What Do You Do When You’re Fighting the Blues? Three Strategies That Help Me Every Time

I took a few comp days off work to savor the colors and smells of autumn. My plan was to return to a teeny cabin in Seward to write and relax before the first snowfall.

I envisioned this.

And then I woke up.


Snow continues to fall on this 23rd day of September in Anchorage, and is accumulating in great quantities, and not far behind comes the bitter cold and constant darkness that marks Alaska’s winters. It will be May before  Alaskans can leave their homes with simple shoes and a thin overcoat again.

I have  lived in Alaska for more than 44 years of my life. You’d think I’d get used to it, right?

Sadly, I do not.  Seasonal Affective Disorder pulls me in like it does so many others, and by April, I hardly recognize my darker personality.  Sleepless. Sluggish. Snappish.

Fortunately, I’ve found a few things that have helped.

1) I become deliberate about what I watch on television and read.

For example, right now, I’m reading The Paris Wife, a well-written novel about Ernest Hemingway’s first wife.  It’s a dreary read, and had I known winter was making an early arrival, I’d have started with Justin Halpern’s I Suck at Girls. Much funnier. And I re-read my favorite post on zenhabits.org called  Gett Off Your Butt: 16 ways to get motivated when you’re in a slump.

2) I exercise outdoors.

I’m no marathon runner, but getting my heartrate up while ingesting a little vitamin D is my best antidepressant.

3) I stay connected.

It’s so counter-intuitive when I’m low and want to shut myself off from humans. But being with friends, family, being with my blogging community is critical to pushing through the funk.

What do you do when you’re fighting the blues?

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Is it Loneliness or Love? Why Do We Cling to Relationships That Are Bad For Us?

The Way You Treat Yourself Sets the Standards for Others-Sonya Friedman

It’s been years since I have worked professionally with women in abusive relationships. I  miss connecting with women and finding out what’s important to them, hearing their stories of strength and survival.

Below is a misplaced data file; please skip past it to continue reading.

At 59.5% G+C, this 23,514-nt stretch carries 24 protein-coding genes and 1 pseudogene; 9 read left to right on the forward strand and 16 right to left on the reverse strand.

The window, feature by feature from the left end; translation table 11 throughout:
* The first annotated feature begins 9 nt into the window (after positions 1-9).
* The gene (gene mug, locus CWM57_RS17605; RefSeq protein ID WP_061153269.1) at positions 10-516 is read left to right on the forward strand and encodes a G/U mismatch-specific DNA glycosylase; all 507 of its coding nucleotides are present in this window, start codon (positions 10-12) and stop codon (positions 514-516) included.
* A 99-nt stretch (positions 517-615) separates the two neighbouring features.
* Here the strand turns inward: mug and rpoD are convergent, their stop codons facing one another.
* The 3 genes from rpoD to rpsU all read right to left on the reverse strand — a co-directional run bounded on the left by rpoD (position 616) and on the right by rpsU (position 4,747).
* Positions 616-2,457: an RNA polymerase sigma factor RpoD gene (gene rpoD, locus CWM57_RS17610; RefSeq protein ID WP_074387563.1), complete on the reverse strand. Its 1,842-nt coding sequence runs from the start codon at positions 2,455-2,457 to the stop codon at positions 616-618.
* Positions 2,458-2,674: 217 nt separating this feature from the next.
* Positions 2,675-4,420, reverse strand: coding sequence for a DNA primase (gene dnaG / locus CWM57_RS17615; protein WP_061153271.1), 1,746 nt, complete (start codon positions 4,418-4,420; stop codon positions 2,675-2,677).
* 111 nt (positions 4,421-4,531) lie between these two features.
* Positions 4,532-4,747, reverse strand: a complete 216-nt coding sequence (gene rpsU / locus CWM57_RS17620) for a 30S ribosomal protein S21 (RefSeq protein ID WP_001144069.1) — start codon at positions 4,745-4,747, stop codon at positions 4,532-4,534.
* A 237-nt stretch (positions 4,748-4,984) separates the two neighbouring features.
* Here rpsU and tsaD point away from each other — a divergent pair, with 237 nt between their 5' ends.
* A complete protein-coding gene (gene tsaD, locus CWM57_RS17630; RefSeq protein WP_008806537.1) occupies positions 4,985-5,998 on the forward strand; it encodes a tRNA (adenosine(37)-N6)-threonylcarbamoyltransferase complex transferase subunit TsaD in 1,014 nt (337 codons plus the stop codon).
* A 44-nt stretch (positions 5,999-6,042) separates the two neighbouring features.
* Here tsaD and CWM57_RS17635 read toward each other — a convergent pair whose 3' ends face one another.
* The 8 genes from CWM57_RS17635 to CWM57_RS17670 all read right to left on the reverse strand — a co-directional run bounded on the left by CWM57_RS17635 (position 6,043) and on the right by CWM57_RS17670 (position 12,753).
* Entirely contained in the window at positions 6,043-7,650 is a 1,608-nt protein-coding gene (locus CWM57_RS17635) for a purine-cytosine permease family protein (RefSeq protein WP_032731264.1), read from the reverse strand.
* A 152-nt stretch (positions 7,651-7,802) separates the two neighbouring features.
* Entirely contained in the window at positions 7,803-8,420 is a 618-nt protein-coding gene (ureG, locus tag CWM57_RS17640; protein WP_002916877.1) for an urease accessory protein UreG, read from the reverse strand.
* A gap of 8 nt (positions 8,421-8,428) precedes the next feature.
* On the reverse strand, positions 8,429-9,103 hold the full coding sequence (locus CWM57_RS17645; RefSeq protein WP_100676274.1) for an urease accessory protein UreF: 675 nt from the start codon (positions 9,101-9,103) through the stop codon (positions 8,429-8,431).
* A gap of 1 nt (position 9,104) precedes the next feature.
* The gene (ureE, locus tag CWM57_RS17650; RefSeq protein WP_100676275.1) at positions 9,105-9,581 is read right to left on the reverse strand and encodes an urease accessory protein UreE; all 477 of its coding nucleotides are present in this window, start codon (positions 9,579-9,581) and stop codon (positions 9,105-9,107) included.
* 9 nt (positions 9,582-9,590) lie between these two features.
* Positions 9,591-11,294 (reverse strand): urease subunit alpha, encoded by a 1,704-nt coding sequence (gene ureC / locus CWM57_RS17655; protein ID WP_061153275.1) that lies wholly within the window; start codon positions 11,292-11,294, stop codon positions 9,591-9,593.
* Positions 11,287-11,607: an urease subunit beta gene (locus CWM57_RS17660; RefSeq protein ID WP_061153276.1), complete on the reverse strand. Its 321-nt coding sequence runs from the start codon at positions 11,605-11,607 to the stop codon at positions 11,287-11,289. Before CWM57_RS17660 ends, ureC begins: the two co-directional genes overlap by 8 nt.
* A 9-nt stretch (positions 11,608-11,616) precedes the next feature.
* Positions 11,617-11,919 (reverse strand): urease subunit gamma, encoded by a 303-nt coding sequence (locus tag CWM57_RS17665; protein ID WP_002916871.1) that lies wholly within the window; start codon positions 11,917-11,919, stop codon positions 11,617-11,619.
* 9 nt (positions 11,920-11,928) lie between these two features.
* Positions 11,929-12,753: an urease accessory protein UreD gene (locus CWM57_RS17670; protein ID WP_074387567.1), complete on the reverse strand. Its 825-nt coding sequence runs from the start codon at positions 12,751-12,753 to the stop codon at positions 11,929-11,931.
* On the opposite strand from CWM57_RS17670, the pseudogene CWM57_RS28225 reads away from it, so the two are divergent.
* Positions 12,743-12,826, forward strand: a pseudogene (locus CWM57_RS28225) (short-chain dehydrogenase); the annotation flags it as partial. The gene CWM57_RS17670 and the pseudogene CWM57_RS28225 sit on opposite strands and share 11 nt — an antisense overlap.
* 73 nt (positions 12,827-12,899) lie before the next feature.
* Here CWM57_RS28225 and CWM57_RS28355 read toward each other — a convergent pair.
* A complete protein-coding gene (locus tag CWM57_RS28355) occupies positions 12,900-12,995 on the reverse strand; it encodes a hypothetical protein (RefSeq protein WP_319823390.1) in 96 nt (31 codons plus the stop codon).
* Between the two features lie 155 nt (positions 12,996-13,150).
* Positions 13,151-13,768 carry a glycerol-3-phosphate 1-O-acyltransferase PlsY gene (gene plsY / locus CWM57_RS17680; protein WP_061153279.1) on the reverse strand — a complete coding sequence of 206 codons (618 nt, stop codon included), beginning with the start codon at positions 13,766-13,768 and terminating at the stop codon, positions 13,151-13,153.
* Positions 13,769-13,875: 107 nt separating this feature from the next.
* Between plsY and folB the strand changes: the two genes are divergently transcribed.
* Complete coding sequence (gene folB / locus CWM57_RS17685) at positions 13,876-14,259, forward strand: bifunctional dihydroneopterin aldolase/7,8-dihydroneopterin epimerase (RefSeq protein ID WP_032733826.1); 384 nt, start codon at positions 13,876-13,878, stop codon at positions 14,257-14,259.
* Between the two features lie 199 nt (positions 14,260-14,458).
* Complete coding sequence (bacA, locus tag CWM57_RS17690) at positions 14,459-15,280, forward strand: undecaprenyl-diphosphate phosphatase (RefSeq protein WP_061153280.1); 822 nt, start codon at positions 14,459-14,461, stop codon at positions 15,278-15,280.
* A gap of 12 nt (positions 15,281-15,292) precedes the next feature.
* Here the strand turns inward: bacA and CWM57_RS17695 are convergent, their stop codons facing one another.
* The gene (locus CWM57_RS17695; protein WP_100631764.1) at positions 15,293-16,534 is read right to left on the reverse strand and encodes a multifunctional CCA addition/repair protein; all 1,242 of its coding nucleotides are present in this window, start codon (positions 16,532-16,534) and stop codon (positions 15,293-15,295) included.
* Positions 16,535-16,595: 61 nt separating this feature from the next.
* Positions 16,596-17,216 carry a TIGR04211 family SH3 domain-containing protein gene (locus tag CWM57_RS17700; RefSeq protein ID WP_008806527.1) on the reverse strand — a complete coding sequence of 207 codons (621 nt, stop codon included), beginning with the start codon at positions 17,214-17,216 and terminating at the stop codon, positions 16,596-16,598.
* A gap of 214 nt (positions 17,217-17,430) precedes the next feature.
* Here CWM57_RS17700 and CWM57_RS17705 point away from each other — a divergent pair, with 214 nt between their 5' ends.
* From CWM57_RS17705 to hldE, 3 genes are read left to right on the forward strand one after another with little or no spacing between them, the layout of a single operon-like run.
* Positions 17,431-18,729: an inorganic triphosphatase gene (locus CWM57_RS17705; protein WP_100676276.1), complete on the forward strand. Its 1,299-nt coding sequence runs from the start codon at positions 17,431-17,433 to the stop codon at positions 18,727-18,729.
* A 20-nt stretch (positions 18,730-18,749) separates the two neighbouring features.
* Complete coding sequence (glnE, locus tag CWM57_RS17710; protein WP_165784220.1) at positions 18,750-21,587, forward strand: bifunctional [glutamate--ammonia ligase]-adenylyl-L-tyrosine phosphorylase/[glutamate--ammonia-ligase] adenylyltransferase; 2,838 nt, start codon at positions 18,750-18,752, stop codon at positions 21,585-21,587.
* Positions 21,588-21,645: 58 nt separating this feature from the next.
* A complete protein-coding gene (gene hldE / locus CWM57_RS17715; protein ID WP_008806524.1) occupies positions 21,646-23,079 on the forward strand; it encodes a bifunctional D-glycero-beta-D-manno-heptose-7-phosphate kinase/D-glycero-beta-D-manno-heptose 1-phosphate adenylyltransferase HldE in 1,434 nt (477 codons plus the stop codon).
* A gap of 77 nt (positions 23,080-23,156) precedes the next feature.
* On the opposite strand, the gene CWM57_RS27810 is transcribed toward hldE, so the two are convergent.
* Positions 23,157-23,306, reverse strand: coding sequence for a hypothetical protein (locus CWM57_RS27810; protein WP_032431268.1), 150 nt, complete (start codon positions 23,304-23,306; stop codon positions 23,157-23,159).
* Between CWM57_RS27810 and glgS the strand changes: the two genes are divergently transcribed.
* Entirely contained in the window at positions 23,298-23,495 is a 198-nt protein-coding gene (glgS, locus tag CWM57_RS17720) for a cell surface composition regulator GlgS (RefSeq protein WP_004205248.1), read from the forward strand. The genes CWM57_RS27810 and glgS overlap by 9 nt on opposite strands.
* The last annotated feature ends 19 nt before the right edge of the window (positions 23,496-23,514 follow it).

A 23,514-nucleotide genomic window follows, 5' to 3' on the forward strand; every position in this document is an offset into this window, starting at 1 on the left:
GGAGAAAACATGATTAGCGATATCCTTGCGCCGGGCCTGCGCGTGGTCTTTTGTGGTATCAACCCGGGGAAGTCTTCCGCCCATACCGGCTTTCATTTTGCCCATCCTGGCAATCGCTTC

I got my chance. Some weeks ago, I received an e-mailed invitation from Michael Weinberg of Wizpert to join his crowdsourced compilation of blogger expertise. So I did it. I signed up and can be found at http://wizpert.com/lizbethmeredith.

Now, a few times a week, I open a space in my schedule and offer an ear. I keep hearing a familiar trend:

Dear Liz,

I just learned my boyfriend is married after a wonderful year of dating. He didn’t tell me. I found out through a friend. Now he’s stopped calling me. How can I stop missing him? I wish he and I could talk. I wish I didn’t miss him.

Dear Liz,

My boyfriend knows my first relationship was violent, so he never hits me. Usually he’s good to me, but then he calls me names. Once he told me to step into traffic and kill myself. I don’t understand. I don’t feel safe. How can I save this relationship?

Dear Liz,

I’ve been dating a coworker briefly that my family objects to. I’m in graduate school. My family doesn’t like that he has tattoos from head to toe, and that he’s never looked beyond work at the local grocer. I wish they weren’t so judgmental, so I’m going to take a break from my family. He’s moving in with me now. I do worry that intellectually, he doesn’t keep up with me and doesn’t value what I do. How can I be less judgmental? Am I wrong?

I’m left to wonder why we as women are so committed to twisting ourselves into a pretzel in order to maintain relationships that are not good for us.

Are we still so financially dependent?

Is it the biological clock, quietly urging us to go forth and make babies that trips us up and helps blind us to the realities?